The Art of Math
Visual art is a part of our everyday lives and when educators use it as a way to teach math, history, geography and science many students can easily understand even the most complex of ideas. Art across the board is what makes learning fun.
This week, we focus on the Art of Math. There are a great many designs and patterns in art that have a firm footing in mathematics. No where is this more apparent than in the works of artist M.C. Escher. His creations involve geometric patterns which repeat to create incredible images.
One word used often in describing the work of M.C. Escher is tessellation. What's that? Well, to tessellate something means to form or arrange small squares in a checkerboard or mosaic pattern. However, tessellations involve many different shapes and patterns.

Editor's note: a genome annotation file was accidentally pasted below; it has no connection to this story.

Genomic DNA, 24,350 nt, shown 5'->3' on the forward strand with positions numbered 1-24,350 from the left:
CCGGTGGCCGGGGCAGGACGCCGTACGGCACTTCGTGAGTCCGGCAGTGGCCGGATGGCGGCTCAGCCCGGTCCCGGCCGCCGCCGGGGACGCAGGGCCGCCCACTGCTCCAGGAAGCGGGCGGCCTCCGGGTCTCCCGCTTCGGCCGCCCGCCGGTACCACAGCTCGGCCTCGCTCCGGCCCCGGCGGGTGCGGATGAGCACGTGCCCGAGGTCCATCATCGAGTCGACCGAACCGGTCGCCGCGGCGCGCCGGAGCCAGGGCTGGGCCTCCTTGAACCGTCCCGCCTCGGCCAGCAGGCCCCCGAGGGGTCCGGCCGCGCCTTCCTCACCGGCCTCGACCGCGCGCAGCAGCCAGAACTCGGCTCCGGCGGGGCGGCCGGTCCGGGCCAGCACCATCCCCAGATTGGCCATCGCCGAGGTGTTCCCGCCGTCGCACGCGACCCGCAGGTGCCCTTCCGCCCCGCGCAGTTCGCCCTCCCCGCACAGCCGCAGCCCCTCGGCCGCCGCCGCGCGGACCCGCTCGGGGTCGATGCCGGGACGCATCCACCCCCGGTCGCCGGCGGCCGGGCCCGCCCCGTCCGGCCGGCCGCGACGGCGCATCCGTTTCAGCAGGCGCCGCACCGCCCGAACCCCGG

If you are interested in introducing the concept of tessellations in the classroom, there are a couple of really wonderful resources online. One such resource, the Math Tessellations page - has an animated gif which illustrates the concept in a very clear way. You will also find examples of tessellations courtesy of the Highland Middle School in Libertyville Illinois on the Math Tessellations page.
For hands-on lessons which can be used in the classroom, visit the Math Forum - Tessellations site where you will find out everything you need to know about this mathematical art activity.
Pages within the Math Forum - Tessellations site which are of particular use include:
Repeated Reflections of an R
Creating Tessellations Using a Straightedge and a Compass
Using Activity Pattern Blocks
Each page features step-by-step instructions for students grades 5 and up.
Finally ... another super site well worth a visit is Hop's Escher Tiles.
© Andrea Mulder-Slater
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